“The University does not execute or enter into ‘secret contracts,'” their response stated. “The University does, however, agree to contracts that include express language that prohibits sharing the price/contract amount in any capacity. The Office of General Counsel reviews all contracts to ensure they adhere to state law.”

“We were trying to find the statements of work for a number of these consultants, and we were denied access to the statements of work because they had been wrapped into contracts with the contents that had been redacted and otherwise held secret,” Barrett-Gonzalez said. “And, of course, because we’re essentially an oversight committee, we said, how are we supposed to do our job unless we’re able to see the entire document?”

Barrett-Gonzalez said members of the committee refused to sign the nondisclosure agreements on principle, and out of concern about the legal consequences if they violated such an agreement.

“To this day, there are contracts that are not open to public scrutiny. Even within the university governance structure, they would not allow us to look at them without signing the most egregious agreement,” he said.

Provost Fund Swap account

The report also raises concerns about the level of transparency within the university’s financial accounting system itself.

In particular, it mentions a “Provost Fund Swap” account, which, according to the report, allows the university to take money designated for one purpose, put it into the swap account and then withdraw it and use it for an entirely different purpose.

“While the layperson would use the term ‘money laundering’ to describe what goes on with finances in this account … the account is evidently used to park funds, hold them over from year to year, change their color and even send them outside of the University to vendors or, purportedly, to places like the Endowment Association,” the report states.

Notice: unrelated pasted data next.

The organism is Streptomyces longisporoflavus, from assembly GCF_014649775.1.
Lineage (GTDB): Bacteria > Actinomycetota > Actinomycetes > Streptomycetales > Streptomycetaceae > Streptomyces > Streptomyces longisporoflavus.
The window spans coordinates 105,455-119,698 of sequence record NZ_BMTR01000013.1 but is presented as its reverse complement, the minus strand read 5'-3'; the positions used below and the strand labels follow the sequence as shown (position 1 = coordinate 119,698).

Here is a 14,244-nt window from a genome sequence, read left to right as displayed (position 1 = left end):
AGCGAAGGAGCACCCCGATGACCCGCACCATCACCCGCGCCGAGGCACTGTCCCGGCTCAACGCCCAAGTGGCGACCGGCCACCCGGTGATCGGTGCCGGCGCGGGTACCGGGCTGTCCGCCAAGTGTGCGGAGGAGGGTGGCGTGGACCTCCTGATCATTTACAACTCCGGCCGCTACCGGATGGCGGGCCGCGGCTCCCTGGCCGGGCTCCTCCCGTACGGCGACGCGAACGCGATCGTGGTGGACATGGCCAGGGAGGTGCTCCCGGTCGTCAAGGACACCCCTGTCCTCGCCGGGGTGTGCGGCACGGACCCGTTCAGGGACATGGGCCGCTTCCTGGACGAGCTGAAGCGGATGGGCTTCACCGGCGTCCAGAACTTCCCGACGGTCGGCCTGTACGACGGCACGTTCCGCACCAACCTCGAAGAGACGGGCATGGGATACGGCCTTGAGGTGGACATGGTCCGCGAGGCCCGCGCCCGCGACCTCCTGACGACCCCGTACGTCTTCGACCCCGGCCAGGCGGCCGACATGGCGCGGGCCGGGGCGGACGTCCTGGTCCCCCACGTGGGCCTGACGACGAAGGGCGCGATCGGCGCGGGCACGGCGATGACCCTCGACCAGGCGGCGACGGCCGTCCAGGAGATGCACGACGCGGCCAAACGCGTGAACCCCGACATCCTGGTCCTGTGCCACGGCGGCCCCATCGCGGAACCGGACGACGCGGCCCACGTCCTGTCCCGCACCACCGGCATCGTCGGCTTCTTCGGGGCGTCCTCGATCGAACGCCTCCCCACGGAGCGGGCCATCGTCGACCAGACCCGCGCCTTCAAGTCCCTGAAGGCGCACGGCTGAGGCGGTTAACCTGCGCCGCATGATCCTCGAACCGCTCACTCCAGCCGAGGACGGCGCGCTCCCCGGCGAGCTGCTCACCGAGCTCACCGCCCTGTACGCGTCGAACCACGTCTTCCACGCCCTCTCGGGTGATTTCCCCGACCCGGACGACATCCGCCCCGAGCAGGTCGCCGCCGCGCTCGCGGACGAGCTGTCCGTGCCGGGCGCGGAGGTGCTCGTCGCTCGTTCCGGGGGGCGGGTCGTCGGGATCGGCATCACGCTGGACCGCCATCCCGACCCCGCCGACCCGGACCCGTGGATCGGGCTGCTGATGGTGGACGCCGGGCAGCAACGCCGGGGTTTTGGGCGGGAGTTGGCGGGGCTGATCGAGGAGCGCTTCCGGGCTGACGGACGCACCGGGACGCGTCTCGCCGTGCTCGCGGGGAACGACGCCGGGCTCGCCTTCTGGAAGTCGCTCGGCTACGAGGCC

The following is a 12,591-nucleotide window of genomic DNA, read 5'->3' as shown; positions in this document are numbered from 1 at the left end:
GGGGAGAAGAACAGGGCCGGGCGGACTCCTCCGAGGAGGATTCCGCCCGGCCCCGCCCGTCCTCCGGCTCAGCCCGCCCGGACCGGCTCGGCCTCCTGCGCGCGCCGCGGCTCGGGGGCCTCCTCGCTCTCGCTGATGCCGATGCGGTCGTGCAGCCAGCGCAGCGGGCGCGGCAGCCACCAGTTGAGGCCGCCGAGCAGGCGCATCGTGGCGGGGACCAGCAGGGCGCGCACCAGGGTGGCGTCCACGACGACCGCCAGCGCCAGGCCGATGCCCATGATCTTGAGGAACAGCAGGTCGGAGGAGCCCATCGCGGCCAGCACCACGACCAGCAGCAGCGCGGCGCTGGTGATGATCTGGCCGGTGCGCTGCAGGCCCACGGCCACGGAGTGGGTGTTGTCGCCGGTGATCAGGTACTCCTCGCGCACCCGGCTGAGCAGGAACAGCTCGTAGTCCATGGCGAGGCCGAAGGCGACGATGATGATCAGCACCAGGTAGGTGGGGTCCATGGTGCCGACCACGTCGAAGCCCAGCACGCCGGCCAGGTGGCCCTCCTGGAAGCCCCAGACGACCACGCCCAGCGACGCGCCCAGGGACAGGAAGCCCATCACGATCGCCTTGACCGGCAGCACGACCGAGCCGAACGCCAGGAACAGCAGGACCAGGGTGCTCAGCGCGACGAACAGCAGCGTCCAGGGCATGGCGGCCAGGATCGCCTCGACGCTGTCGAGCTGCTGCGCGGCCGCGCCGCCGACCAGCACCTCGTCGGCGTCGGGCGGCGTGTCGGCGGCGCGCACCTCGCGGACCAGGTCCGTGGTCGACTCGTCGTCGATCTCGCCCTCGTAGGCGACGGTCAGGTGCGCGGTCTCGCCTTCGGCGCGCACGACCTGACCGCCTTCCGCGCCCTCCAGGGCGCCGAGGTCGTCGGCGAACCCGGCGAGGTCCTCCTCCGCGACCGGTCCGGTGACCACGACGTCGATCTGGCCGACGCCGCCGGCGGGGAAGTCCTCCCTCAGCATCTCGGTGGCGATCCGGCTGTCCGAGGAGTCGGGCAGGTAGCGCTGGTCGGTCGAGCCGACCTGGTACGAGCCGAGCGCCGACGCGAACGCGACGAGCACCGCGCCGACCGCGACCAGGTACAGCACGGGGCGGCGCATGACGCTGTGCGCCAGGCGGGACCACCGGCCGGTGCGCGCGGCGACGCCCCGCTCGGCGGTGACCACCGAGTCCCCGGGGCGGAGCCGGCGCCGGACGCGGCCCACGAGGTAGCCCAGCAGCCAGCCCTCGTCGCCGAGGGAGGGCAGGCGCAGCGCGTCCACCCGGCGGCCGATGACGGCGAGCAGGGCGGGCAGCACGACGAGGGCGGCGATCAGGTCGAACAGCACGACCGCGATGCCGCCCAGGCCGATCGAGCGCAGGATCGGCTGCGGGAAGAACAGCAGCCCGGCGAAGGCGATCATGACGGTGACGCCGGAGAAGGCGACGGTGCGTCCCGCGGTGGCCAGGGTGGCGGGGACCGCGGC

“It is clear that the Provost Fund Swap account is historically one of the most useful accounts to the Administration as it has allowed the Administration to effectively shield nontrivial sums from external scrutiny,” the report continued. “It was explained that this is important as Statehouse overseers are constantly looking for reasons to trim the KU budget and the Fund Swap Account allows funds to avoid such scrutiny.”

But Girod and Bendapudi responded, saying there is no such thing as a Provost Fund Swap account at the university, and that funds do not move into and out of such an account.

“‘Provost Fund Swap’ is a descriptive term that is occasionally used in budget transfers and journal vouchers,” their response stated. “Budget vouchers and on-line journal vouchers cannot be used to send funds ‘outside the University to vendors or, purportedly, to places like the Endowment Association.'”

Legislative impact

Although the report raises concerns that Kansas lawmakers might react negatively to its findings, the chairman of the House Appropriations Committee said he was actually pleased that KU officials were able to identify so much in savings.

Rep. Troy Waymaster, R-Bunker Hill, said he would like to see other Regents universities do what KU did with its efficiency initiative.

“Last year in the budget bill, we tried to have included in the budget bill that all the Regents schools do that and follow, basically, the precedent that the University of Kansas did,” Waymaster said.

“Well, we watered it down quite a bit because the Senate didn’t want all the Regents schools to do that,” he continued, “so we basically said that (in order) to try to follow what the University of Kansas had done with an efficiency study, we asked that all the schools try to do an internal analysis, or basically an efficiency study on themselves.”

Harrington also said that despite initial concerns, he was pleased to find out the consultants had produced the savings that were reported.

“I have to accept what they gave us at face value,” he said. “According to these figures, there actually was quite a bit of money saved, although it does appear that some general funds, which is to say tuition dollars as well as federal funds, went into the payments, as well as state money.”

Suzanne Shontz, an associate professor in electrical engineering and computer science who is serving as this year’s University Senate president, said the committee is still reviewing the administration’s response and has not yet made any recommendations.